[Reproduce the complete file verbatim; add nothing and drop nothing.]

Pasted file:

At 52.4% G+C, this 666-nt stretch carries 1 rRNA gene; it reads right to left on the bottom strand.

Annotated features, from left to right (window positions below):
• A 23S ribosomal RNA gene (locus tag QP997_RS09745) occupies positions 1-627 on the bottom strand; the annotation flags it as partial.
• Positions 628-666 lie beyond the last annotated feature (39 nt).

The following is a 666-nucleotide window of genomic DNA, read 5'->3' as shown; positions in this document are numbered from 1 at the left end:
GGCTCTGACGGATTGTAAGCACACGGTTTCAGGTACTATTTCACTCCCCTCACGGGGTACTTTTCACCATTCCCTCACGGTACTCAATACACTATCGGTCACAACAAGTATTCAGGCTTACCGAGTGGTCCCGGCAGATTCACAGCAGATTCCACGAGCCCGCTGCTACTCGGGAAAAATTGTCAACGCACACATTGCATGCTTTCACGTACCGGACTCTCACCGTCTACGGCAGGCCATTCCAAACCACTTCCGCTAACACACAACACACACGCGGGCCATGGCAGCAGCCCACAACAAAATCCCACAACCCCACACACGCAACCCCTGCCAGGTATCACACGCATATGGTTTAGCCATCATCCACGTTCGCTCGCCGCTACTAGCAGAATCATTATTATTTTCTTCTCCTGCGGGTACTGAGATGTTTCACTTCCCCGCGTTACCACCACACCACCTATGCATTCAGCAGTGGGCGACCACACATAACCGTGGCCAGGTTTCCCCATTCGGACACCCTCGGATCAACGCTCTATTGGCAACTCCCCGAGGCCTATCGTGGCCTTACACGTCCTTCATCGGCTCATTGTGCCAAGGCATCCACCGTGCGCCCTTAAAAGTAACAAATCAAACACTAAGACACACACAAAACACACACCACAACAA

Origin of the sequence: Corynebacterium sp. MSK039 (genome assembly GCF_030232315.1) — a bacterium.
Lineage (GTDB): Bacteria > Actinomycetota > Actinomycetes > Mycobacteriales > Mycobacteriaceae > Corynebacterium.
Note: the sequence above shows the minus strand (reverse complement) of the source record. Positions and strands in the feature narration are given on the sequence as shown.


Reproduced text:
At 52.4% G+C, this 666-nt stretch carries 1 rRNA gene; it reads right to left on the bottom strand.

Annotated features, from left to right (window positions below):
• A 23S ribosomal RNA gene (locus tag QP997_RS09745) occupies positions 1-627 on the bottom strand; the annotation flags it as partial.
• Positions 628-666 lie beyond the last annotated feature (39 nt).

The following is a 666-nucleotide window of genomic DNA, read 5'->3' as shown; positions in this document are numbered from 1 at the left end:
GGCTCTGACGGATTGTAAGCACACGGTTTCAGGTACTATTTCACTCCCCTCACGGGGTACTTTTCACCATTCCCTCACGGTACTCAATACACTATCGGTCACAACAAGTATTCAGGCTTACCGAGTGGTCCCGGCAGATTCACAGCAGATTCCACGAGCCCGCTGCTACTCGGGAAAAATTGTCAACGCACACATTGCATGCTTTCACGTACCGGACTCTCACCGTCTACGGCAGGCCATTCCAAACCACTTCCGCTAACACACAACACACACGCGGGCCATGGCAGCAGCCCACAACAAAATCCCACAACCCCACACACGCAACCCCTGCCAGGTATCACACGCATATGGTTTAGCCATCATCCACGTTCGCTCGCCGCTACTAGCAGAATCATTATTATTTTCTTCTCCTGCGGGTACTGAGATGTTTCACTTCCCCGCGTTACCACCACACCACCTATGCATTCAGCAGTGGGCGACCACACATAACCGTGGCCAGGTTTCCCCATTCGGACACCCTCGGATCAACGCTCTATTGGCAACTCCCCGAGGCCTATCGTGGCCTTACACGTCCTTCATCGGCTCATTGTGCCAAGGCATCCACCGTGCGCCCTTAAAAGTAACAAATCAAACACTAAGACACACACAAAACACACACCACAACAA

Origin of the sequence: Corynebacterium sp. MSK039 (genome assembly GCF_030232315.1) — a bacterium.
Lineage (GTDB): Bacteria > Actinomycetota > Actinomycetes > Mycobacteriales > Mycobacteriaceae > Corynebacterium.
Note: the sequence above shows the minus strand (reverse complement) of the source record. Positions and strands in the feature narration are given on the sequence as shown.